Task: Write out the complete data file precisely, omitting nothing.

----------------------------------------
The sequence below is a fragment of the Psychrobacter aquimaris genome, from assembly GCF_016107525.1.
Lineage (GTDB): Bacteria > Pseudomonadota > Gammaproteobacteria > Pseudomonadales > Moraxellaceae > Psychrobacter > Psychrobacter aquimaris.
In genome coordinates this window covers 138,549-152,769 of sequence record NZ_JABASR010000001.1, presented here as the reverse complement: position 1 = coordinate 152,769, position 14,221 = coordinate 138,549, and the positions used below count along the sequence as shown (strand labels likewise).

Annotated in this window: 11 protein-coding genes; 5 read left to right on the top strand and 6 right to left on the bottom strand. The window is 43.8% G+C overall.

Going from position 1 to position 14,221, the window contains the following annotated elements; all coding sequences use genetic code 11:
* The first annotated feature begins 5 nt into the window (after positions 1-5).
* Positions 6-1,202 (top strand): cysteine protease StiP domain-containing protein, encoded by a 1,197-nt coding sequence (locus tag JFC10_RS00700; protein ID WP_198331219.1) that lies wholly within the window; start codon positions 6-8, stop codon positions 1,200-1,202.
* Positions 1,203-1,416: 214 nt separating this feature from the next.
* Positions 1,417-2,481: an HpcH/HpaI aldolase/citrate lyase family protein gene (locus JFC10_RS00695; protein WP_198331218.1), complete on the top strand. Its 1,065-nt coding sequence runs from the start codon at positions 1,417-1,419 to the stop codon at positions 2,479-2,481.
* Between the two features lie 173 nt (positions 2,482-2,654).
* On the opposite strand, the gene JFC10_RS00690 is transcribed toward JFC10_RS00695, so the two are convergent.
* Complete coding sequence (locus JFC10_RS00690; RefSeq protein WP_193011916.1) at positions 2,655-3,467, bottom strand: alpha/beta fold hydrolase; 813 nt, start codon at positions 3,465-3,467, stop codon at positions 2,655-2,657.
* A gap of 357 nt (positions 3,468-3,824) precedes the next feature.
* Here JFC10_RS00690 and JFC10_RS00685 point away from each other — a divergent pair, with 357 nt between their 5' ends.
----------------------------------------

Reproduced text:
The sequence below is a fragment of the Psychrobacter aquimaris genome, from assembly GCF_016107525.1.
Lineage (GTDB): Bacteria > Pseudomonadota > Gammaproteobacteria > Pseudomonadales > Moraxellaceae > Psychrobacter > Psychrobacter aquimaris.
In genome coordinates this window covers 138,549-152,769 of sequence record NZ_JABASR010000001.1, presented here as the reverse complement: position 1 = coordinate 152,769, position 14,221 = coordinate 138,549, and the positions used below count along the sequence as shown (strand labels likewise).

Annotated in this window: 11 protein-coding genes; 5 read left to right on the top strand and 6 right to left on the bottom strand. The window is 43.8% G+C overall.

Going from position 1 to position 14,221, the window contains the following annotated elements; all coding sequences use genetic code 11:
* The first annotated feature begins 5 nt into the window (after positions 1-5).
* Positions 6-1,202 (top strand): cysteine protease StiP domain-containing protein, encoded by a 1,197-nt coding sequence (locus tag JFC10_RS00700; protein ID WP_198331219.1) that lies wholly within the window; start codon positions 6-8, stop codon positions 1,200-1,202.
* Positions 1,203-1,416: 214 nt separating this feature from the next.
* Positions 1,417-2,481: an HpcH/HpaI aldolase/citrate lyase family protein gene (locus JFC10_RS00695; protein WP_198331218.1), complete on the top strand. Its 1,065-nt coding sequence runs from the start codon at positions 1,417-1,419 to the stop codon at positions 2,479-2,481.
* Between the two features lie 173 nt (positions 2,482-2,654).
* On the opposite strand, the gene JFC10_RS00690 is transcribed toward JFC10_RS00695, so the two are convergent.
* Complete coding sequence (locus JFC10_RS00690; RefSeq protein WP_193011916.1) at positions 2,655-3,467, bottom strand: alpha/beta fold hydrolase; 813 nt, start codon at positions 3,465-3,467, stop codon at positions 2,655-2,657.
* A gap of 357 nt (positions 3,468-3,824) precedes the next feature.
* Here JFC10_RS00690 and JFC10_RS00685 point away from each other — a divergent pair, with 357 nt between their 5' ends.